As we settled into this area and our newly built house, Sean made some good friends in the local primary school, which he attended for four school years from 1998 to 2003. He played soccer in the yard with the other boys; we have a plaque that he won as part of the school quiz team.
His customary world extended to the Gaelic football club, as I have mentioned, and to the Blackwater river, where I would take him fishing … he later took the photo close to where we used to stand.
He liked to fish, and took it quite seriously. We caught small perch and (usually) smallish trout. Sometimes we caught a good-sized trout and took it home to cook; otherwise we released our catch back into the water.
Once Sean caught a nice trout, perhaps a couple of pounds. We rang his mum to come and take a photo of him with it by the river. Before she arrived, some people were passing by on the bridge … Sean took the fish from the keeping net and held it up to show them, whereupon it jumped from his hands into the river and swam away.
There are about six houses close to ours, and children lived in several of them while Sean and Susanna were growing up. There was always a gang of kids to play together, and they had many adventures … they used to build tree houses, or go to the ‘forest’ down the road, or up the fields to a wild and rocky area where, in one part, there were hundreds of sheep skulls. This was known as the sheep’s graveyard. Often we wouldn’t see them for hours, and would sound the car horn when dinner was ready. They had an idyllic life, with a very high degree of freedom.
Sean and Susanna often used to ‘help out’ with the milking on a farm down the road. Afterwards they would be given tea and cake, and the two of them would entertain their hosts at the kitchen table by singing songs. They knew everyone in the area, and were part of a community where people looked out for each other.
Although Sean moved on later, he kept his Munterconnaught friends. Munterconnaught was his home base, where he was completely at ease, and he provided what is probably the best photographic record of it in the heritage society booklet Munterconnaught Uncovered, published in 2008.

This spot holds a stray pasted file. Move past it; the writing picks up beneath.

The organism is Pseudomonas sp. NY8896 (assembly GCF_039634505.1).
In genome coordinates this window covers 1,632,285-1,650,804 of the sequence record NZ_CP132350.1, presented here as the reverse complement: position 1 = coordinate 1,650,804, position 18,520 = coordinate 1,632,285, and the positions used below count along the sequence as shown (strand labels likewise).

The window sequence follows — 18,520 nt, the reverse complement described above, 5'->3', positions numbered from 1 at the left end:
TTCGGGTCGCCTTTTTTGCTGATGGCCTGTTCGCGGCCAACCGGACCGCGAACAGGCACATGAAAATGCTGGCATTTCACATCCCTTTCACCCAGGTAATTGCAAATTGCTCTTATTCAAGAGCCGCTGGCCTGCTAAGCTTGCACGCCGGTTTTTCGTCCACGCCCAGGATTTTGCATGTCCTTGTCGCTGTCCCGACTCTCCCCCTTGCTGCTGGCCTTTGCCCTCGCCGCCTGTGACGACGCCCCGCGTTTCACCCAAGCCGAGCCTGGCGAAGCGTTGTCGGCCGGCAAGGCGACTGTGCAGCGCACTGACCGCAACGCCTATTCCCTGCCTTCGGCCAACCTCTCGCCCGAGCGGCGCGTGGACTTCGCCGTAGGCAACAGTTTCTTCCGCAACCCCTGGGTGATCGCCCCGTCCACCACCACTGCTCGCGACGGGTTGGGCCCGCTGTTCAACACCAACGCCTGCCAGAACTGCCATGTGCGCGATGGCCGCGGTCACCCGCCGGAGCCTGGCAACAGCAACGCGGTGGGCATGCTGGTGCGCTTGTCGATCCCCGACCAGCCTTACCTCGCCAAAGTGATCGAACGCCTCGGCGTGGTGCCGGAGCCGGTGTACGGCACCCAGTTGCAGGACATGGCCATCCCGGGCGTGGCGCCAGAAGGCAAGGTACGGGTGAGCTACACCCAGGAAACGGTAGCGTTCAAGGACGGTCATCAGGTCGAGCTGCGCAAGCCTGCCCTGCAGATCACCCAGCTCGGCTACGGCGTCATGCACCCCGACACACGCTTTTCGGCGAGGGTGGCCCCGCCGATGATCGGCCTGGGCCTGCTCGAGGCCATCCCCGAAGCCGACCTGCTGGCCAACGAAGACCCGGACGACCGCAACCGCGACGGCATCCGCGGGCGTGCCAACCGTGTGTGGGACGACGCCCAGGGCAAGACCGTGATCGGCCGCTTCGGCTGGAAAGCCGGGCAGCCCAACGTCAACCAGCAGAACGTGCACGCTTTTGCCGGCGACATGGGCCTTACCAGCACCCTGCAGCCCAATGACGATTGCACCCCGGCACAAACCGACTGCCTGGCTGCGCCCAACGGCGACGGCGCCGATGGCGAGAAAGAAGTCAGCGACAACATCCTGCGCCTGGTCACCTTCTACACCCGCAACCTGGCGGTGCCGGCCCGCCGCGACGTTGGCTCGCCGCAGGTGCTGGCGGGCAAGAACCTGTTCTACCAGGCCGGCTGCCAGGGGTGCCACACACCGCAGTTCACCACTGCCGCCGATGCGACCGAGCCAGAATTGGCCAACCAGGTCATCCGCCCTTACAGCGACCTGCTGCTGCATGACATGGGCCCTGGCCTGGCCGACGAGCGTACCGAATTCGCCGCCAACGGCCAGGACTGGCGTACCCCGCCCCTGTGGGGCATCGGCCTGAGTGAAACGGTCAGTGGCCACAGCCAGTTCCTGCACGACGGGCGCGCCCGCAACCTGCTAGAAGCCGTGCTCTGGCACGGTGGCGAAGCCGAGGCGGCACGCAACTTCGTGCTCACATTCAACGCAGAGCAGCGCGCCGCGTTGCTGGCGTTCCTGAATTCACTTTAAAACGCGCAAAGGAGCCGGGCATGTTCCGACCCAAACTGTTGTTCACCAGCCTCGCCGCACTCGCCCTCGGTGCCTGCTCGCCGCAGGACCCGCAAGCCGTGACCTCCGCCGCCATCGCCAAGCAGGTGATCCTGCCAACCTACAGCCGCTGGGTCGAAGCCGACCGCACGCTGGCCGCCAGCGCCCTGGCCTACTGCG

Lately he had been designing and developing a website for the heritage society … he showed us what he had done at the last meeting. We will have to find someone else to complete his work.
17 responses to “Sean’s world 3”
How fortunate you and your children are. You can leave your kids out of sight for hours.
You are blessed with many things. And you are blessed with being aware of them, Brendan.
This morning after reading something from your previous blog, I tried to recall something from Rumi and another Turkish philospher, saying something like, he who looks for beauty, sees beauty and becomes beauty. And Einstein’s famous quote “There are two ways to live: you can live as if nothing is a miracle; you can live as if everything is a miracle.”.
I’m happy to know you, my friend.
Thank you, Levent … you’re very kind.
I like the two quotes. I am definitely in the camp that sees everything as a miracle. Having Sean for 19 years was, I suppose, a miracle.
I hope you and your family are well.
Good morning, Brendan … Amen to Levent’s words.
I do love this photo .. from turbulence to tranquillity. It is like looking through the keyhole of life into eternity.
Good morning, Marya … thank you. Yes, it’s a lovely shot … two different worlds and a bridge between.
Yes, Brendan, and the bridge is love.
Thanks, Marya … I’ve just driven over the bridge twice. 🙂
Bravo, Brendan 🙂
Yes, a magical childhood. I like the beeping of the car horn to call the children in for dinner.
They didn’t always hear it … or may have pretended not to if they were in the middle of a game. I often had to go up the fields to look for them.
The place they used to go up the fields was very inaccessible … high and rocky, as I said, with barbed wire fences and dry-stone walls, hedges and gorse bushes.
Not many children these days have the freedom to roam and play like that in the countryside.
Your children were privileged to have that sort of childhood. Very lucky children.
Yes … I suppose it was a kind of throwback to more innocent times. Urban children (especially in the UK, from what I hear) tend to have little unsupervised play these days, which is a pity.
I like the story of your son holding up the trout to show the people on the bridge .. and then the trout making the most of it, jumping out of his hands and swimming away. There is something very ancient and permanent about that story.
Yes, it’s like a small fable. Fish are very symbolic, as you know.
It was typical of Sean that he had to interact with the people … he couldn’t just let them walk past. He was proud of his fish.
‘a taste as old as cold water’.
A good phrase (I’m drinking some cold water now … we have our own well). On Googling it I see it’s Lawrence Durrell on olives.